Arran Claringbold

Thesis title: Diversity during Zimbabwe's Independence Struggle: Abel Muzorewa's place in Zimbabwean nationalism


Originally from Australia I moved to the UK for my undergraduate degree and have remained here ever since. I did my undergraduate degree in History at Canterbury Christ Church University where my dissertation explored British reactions to Rhodesia’s Unilateral Declaration of Independence. Immediately after graduating in 2016 I moved up to Edinburgh the same year to study an MSc in Contemporary History at the University of Edinburgh. My MSc dissertation compared the 1979 and 1980 elections in Zimbabwe and explored why Muzorewa’s UANC party won the former but lost the latter. I took a year out after my MSc before returning to the University of Edinburgh in 2018 to start my PhD in History. Motivated in part by the research I did for my MSc dissertation my PhD thesis seeks to examine the life of Abel Muzorewa and his impact on Zimbabwean nationalist politics throughout the UDI period.


MSc Contemporary History (University of Edinburgh)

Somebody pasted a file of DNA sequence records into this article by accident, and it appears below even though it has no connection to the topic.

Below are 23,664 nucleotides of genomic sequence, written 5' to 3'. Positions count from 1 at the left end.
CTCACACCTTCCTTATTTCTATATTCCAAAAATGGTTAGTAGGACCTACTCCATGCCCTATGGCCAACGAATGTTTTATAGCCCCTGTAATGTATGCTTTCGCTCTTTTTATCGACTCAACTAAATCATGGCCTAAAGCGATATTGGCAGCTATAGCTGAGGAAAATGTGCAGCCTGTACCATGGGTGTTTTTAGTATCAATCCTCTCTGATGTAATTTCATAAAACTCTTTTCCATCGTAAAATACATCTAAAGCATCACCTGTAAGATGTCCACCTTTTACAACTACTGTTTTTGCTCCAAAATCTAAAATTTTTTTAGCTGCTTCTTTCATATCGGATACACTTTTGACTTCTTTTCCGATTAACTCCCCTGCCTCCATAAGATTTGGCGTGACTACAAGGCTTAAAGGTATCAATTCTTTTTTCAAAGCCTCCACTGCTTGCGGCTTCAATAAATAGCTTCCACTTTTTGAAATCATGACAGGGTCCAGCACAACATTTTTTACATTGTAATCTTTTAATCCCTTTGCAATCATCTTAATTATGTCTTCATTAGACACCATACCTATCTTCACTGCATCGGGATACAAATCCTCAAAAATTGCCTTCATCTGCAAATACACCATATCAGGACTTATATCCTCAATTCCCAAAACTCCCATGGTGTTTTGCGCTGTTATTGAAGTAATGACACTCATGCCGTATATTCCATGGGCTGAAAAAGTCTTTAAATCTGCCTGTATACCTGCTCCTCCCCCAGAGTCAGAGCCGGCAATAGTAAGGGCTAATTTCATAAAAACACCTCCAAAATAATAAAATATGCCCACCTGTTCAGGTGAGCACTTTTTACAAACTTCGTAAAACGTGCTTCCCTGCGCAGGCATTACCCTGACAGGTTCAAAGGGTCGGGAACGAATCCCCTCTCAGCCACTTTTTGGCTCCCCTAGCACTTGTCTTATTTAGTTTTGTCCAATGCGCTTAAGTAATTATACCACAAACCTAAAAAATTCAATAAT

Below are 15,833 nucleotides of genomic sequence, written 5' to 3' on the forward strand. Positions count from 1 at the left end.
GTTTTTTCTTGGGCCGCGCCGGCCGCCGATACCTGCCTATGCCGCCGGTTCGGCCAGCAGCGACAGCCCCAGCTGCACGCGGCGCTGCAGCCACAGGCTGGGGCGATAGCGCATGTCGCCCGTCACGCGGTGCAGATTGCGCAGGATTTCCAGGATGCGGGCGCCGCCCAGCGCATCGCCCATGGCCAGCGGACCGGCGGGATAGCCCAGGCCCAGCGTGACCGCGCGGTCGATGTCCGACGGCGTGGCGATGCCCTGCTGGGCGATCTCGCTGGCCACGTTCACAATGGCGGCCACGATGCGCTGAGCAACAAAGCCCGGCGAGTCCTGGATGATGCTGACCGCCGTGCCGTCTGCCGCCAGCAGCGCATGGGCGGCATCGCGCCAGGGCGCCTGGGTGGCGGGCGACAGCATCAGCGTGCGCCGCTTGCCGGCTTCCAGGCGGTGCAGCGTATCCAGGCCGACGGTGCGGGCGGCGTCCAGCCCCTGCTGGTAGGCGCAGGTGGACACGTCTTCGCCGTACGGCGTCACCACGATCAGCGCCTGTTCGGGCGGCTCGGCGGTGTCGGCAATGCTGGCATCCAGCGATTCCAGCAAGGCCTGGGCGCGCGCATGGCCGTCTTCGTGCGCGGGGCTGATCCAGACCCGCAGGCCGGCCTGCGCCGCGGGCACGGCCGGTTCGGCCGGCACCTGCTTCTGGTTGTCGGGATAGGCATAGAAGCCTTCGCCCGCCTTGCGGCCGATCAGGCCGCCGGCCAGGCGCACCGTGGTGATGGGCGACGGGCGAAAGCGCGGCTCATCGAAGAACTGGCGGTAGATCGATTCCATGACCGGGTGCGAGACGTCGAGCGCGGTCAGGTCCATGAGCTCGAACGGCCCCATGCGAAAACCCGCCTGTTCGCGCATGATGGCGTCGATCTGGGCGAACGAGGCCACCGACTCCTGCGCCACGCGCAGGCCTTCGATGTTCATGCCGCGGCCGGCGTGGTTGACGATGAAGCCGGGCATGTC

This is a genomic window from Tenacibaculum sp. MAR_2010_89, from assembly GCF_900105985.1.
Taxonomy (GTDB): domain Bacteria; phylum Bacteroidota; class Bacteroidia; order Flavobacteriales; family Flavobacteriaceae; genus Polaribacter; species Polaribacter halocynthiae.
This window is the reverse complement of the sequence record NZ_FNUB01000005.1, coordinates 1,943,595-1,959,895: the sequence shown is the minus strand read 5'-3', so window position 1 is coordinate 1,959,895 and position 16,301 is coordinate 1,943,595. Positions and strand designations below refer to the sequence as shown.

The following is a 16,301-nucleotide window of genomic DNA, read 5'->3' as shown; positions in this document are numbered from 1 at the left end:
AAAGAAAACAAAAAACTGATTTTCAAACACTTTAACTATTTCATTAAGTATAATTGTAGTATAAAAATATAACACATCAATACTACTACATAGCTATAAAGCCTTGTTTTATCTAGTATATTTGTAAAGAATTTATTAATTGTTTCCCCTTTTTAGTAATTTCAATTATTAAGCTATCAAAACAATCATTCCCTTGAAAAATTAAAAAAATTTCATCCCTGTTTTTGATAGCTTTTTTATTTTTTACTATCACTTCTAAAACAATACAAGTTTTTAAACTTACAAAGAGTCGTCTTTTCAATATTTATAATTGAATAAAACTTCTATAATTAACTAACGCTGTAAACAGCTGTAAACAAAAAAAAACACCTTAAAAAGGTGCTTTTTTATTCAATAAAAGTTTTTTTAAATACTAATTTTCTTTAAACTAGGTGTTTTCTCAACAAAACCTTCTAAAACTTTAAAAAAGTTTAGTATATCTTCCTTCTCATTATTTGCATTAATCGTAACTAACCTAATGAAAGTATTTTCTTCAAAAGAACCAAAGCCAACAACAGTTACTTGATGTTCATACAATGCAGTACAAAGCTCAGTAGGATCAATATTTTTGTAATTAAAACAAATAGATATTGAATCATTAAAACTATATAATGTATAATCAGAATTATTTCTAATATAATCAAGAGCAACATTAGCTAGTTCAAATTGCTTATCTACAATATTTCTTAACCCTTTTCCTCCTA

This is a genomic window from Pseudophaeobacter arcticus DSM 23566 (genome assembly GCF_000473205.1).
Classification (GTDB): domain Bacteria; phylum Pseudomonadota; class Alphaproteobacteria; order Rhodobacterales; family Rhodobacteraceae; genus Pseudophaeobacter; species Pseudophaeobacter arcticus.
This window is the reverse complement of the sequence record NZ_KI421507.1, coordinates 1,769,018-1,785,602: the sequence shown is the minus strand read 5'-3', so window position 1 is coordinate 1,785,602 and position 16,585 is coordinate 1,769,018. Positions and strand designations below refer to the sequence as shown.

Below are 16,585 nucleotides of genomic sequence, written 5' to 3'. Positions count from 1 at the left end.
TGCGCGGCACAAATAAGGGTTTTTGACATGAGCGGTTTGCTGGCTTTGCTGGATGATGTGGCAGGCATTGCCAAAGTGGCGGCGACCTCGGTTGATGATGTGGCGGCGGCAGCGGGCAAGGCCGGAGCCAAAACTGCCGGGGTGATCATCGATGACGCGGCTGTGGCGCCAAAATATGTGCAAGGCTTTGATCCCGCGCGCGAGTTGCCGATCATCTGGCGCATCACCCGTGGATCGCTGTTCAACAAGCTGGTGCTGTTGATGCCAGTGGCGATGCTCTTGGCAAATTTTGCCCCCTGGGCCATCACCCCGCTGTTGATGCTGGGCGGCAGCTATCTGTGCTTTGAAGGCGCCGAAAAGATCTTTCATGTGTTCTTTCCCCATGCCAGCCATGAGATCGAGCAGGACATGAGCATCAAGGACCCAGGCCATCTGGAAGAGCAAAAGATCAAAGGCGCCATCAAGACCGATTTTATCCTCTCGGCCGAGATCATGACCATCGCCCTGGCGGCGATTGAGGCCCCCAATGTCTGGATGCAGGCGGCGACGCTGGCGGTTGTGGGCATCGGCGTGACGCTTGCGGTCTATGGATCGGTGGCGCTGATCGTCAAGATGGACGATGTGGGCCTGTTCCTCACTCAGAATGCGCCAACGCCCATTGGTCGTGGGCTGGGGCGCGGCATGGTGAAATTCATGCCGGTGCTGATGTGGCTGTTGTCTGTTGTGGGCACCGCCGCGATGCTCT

BA (hons) History (Canterbury Christ Church University)

Responsibilities & affiliations

Postgraduate representative for the Edinburgh Centre for Global History

Research summary

My PhD thesis is an analysis of Zimbabwean nationalist leader Bishop Abel Muzorewa which aims to examine and assess Muzorewa’s role in Zimbabwean nationalist politics and ideology during Zimbabwe’s Liberation War. My wider research interests involve contemporary global history with a particular interest in the development of African nationalism. Other interests include the Cold War in Africa and the history of decolonization.

Current research interests

African history; Zimbabwean history; history of African nationalism; history of independence and liberation movements; Cold War history

Affiliated research centres

  • Edinburgh Centre for Global History
  • Centre for the Study of Modern and Contemporary History
  • Centre of African Studies